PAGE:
Ear wax – also known as cerumen – is a naturally occurring substance in the ear. Though it usually dries up or falls out of the ear on its own, ear wax can occasionally become impacted. This may occur due to an over-production of ear wax or cerumen that has hardened and too difficult to wash away. Often the condition occurs only in one ear; although it is possible for both ears to be affected. When a blockage occurs, it is best to visit an urgent care center to have the ear wax safely removed.
Did you know…
that ear wax is naturally produced by the outer ear canal to help prevent dirt and debris from agitating or injuring the ear drum? It also works to keep the ear canal dry and prevent bacteria from infecting it. In most cases, ear wax is self-cleaning, meaning it will begin to dry up and flake off as it moves out of the canal and into the ear opening.
Frequently Asked Questions
How do I know if I need to have ear wax removal?
There are several symptoms of ear wax blockage that could signal the need for medical attention. The most common symptom is difficulty hearing or sensation of fullness in the ears. You may also be experiencing earaches or ringing in your ears.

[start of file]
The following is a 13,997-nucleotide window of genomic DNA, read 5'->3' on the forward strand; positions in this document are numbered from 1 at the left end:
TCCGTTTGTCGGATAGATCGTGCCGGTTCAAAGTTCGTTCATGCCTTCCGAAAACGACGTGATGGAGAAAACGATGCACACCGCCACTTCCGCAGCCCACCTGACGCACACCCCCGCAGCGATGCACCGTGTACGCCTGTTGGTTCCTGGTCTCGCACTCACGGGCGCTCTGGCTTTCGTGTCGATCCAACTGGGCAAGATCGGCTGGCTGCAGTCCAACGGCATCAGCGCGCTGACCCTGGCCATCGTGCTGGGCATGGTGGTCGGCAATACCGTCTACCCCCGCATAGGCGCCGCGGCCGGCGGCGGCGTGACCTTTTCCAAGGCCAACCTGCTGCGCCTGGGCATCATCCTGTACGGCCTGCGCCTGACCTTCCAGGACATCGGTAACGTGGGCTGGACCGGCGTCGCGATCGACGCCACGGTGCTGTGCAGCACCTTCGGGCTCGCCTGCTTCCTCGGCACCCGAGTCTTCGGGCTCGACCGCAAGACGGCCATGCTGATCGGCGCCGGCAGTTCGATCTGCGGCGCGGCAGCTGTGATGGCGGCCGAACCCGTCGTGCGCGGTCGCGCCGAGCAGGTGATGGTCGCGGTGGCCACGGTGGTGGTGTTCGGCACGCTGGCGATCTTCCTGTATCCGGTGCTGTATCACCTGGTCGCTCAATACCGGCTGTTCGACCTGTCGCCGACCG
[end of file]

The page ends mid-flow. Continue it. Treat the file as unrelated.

What should I expect during an office cerumen removal treatment?
There are several ways of safely treating an impacted ear. Your doctor may irrigate the ear and carefully suction out loosened wax. In some cases, it is necessary to remove wax using a specialized hand-held instrument.
Is there anything I can do to prevent ear wax from becoming impacted again?
It is natural for some people to produce more earwax than others. You may be able to prevent buildup by periodically irrigating the ear canal with warm water. However, any ear wax located inside the ear canal should be removed only by a healthcare provider. Never use cotton swabs to remove ear wax – it could cause injury or hearing damage. If earwax impaction is a recurring problem, your doctor may prescribe ear drops designed to prevent build-up.